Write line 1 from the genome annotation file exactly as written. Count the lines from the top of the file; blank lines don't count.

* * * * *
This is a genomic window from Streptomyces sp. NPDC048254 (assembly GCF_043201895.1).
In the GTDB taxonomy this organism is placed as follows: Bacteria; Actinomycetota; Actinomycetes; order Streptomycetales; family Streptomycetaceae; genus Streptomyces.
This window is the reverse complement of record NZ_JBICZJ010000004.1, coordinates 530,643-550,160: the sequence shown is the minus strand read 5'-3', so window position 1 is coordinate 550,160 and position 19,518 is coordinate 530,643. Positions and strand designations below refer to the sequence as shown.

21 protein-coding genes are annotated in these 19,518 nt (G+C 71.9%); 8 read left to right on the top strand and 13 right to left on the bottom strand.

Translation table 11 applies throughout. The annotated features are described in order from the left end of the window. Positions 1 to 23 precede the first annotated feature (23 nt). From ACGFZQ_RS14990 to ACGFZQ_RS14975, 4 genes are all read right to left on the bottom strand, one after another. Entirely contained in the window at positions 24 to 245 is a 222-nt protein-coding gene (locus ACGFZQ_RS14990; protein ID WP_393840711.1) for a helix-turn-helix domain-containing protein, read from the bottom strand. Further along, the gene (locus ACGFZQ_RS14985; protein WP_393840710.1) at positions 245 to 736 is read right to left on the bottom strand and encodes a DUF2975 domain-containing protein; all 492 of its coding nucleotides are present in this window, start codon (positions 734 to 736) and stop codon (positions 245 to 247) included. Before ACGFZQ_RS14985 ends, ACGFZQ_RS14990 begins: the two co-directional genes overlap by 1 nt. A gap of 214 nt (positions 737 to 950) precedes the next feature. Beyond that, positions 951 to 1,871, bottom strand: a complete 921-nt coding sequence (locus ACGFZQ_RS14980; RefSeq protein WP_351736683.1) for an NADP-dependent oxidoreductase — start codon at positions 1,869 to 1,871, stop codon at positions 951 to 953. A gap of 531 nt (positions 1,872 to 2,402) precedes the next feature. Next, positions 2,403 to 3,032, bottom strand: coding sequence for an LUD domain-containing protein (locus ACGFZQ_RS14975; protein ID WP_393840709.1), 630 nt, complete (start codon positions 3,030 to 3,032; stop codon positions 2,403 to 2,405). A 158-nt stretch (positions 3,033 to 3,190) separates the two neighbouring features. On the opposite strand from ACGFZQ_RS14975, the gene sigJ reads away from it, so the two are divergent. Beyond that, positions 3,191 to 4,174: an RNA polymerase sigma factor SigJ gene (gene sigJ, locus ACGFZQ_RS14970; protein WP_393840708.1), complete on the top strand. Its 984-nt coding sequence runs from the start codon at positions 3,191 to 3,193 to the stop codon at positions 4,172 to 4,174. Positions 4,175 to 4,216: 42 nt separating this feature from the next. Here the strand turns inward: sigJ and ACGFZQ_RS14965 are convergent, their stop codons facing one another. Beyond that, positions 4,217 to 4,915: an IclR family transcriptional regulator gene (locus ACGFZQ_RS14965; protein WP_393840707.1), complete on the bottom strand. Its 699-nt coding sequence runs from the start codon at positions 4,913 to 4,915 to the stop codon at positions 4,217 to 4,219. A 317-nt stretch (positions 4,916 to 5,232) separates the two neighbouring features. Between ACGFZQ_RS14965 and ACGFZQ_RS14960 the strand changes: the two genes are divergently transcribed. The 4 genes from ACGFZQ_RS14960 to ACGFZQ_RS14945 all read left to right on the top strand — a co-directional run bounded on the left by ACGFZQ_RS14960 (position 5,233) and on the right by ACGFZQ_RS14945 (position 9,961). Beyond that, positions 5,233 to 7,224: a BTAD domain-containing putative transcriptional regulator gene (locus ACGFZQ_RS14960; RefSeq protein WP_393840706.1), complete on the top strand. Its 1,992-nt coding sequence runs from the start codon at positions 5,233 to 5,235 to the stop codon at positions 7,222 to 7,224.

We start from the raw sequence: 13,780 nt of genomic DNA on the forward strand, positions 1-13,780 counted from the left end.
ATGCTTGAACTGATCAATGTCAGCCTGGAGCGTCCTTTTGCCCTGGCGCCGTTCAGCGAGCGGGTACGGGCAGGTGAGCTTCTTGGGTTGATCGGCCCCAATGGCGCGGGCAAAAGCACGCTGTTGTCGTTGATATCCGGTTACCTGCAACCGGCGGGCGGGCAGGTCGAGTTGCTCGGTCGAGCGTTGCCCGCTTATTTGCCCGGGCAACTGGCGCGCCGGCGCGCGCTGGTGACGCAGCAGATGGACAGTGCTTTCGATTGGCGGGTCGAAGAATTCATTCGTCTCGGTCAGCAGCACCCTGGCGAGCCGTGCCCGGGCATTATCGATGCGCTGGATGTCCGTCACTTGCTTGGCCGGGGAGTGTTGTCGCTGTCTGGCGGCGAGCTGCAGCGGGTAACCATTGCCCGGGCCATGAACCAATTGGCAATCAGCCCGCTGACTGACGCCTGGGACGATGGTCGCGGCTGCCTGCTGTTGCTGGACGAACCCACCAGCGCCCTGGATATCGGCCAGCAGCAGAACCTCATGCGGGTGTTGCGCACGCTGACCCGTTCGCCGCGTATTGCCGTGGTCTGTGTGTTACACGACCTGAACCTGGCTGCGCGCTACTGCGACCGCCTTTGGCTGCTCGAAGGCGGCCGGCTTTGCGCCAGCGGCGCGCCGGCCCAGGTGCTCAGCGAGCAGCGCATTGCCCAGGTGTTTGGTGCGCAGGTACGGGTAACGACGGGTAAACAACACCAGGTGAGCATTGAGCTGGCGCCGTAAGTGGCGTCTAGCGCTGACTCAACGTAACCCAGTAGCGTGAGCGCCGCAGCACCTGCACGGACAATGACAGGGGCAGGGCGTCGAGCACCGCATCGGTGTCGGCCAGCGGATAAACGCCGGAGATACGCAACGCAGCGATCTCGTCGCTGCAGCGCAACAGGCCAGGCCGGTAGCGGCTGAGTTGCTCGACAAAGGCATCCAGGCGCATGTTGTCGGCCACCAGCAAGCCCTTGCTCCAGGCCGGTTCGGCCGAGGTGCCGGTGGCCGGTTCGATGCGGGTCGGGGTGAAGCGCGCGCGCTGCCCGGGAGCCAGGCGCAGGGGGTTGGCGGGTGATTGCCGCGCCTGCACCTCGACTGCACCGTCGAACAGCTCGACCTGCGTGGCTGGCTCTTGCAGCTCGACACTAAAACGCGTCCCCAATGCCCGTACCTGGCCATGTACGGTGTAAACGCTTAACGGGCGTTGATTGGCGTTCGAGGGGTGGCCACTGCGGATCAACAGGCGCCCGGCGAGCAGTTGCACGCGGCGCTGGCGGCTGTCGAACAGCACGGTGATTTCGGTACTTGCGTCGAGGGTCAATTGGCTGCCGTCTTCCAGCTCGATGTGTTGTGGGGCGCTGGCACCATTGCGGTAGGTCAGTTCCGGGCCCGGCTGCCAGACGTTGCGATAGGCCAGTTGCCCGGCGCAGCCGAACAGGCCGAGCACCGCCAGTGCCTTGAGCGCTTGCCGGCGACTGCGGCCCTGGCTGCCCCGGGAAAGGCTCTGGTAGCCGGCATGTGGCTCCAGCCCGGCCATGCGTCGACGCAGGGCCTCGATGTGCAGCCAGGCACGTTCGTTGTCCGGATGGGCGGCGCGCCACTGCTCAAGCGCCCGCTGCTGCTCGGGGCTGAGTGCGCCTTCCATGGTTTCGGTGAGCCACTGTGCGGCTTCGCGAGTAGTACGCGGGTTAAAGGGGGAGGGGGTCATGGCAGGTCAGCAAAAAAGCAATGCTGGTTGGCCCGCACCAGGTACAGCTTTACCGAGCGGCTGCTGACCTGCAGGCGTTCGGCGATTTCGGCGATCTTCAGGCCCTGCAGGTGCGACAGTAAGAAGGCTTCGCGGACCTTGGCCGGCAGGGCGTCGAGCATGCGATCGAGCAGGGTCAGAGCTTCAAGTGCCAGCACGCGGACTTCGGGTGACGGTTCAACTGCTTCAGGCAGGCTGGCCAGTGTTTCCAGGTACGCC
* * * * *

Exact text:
This is a genomic window from Streptomyces sp. NPDC048254 (assembly GCF_043201895.1).